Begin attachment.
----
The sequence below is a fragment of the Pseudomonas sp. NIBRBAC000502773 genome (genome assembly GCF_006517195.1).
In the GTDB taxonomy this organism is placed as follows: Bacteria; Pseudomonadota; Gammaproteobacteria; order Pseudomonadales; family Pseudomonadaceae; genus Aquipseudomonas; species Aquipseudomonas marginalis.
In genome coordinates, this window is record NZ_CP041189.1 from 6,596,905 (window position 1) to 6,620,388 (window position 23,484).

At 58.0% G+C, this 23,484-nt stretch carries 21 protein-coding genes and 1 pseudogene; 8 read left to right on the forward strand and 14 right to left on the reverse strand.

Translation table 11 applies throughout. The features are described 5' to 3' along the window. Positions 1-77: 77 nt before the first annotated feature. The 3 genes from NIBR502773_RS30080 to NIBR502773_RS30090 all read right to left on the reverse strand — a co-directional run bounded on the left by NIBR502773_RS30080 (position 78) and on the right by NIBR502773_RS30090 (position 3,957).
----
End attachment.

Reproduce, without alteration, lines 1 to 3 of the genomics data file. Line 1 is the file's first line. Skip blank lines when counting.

The sequence below is a fragment of the Pseudomonas sp. NIBRBAC000502773 genome (genome assembly GCF_006517195.1).
In the GTDB taxonomy this organism is placed as follows: Bacteria; Pseudomonadota; Gammaproteobacteria; order Pseudomonadales; family Pseudomonadaceae; genus Aquipseudomonas; species Aquipseudomonas marginalis.
In genome coordinates, this window is record NZ_CP041189.1 from 6,596,905 (window position 1) to 6,620,388 (window position 23,484).